Ever since we left New Zealand, we've been keeping the water tanks full with rain that we catch on board, supplemented by the occasional hauling session with jerry cans.
We last bought diesel fuel in New Zealand, but we carry a lot - 900 or 1000 liters - and I'm hoping that we won't have to buy more until we reach Chile.
Butane for cooking we can get at any village in French Polynesia, though is is a bit of an event to get the 13 kg tank out to Galactic and then back to the magasin empty after I've hung it on the stern arch and decanted the fuel into our own tanks.
All of which sets me up to mention an email I sent to a friend from the Tuamotus a while back. I mentioned that our water, diesel and butane tanks were all full, and we were feeling pretty flush as a result.
I didn't think much about it, but the recipient grabbed on it as evidence that we were living the Good and Simple Life. A, "mate, if that's what your'e worried about, I reckon you're doing alright" sort of sentiment.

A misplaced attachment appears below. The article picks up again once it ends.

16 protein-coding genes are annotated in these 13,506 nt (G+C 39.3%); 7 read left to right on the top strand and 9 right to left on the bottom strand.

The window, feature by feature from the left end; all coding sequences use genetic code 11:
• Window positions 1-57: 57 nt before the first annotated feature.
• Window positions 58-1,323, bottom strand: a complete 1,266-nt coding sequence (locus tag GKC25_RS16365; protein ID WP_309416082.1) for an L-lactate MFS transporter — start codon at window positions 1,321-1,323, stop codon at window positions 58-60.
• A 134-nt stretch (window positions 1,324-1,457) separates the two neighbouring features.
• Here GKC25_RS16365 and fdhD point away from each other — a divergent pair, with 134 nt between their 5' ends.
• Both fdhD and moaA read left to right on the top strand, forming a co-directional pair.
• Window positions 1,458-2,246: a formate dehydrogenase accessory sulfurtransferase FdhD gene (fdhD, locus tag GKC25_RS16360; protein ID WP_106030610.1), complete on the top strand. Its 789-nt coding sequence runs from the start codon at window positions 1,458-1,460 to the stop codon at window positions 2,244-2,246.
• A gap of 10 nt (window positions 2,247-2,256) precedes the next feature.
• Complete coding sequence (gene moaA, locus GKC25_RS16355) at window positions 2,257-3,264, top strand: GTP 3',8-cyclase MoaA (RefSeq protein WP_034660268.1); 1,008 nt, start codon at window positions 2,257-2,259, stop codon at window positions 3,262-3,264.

|Papaya and pamplemousse for breakfast, every day|
And it's a luxury we're not taking for granted - we are very satisfied at how easy it is to satisfy us right now, if you follow me.
Here in Raivavae, meanwhile, our satisfied-with-the-simple-things phase is taking on a new dimension - the dimension of fruit.
People grow a lot of fruit in Raivavae, just as they do on every volcanic island in Polynesia. You can't buy any of it in the store. But people here are phenomenally generous, and have given us so much that we have been replete with fruit throughout our stay.
Alisa has kept count - we've got our 8th stalk of bananas hanging from the stern arch right now.
After the fruit desert of the Tuamotus, all these tropical delights - the bananas and pamplemousse and korosole and vi and papayas and oranges and pomegranates and that weird purple sphere that we didn't get the name of - they are all a delight. And, thanks to the kindness of people here, we have all that we could possibly want, and more.
What could be better than that?
|Meanwhile, here, and below - there are so many more stories than I could ever get down!|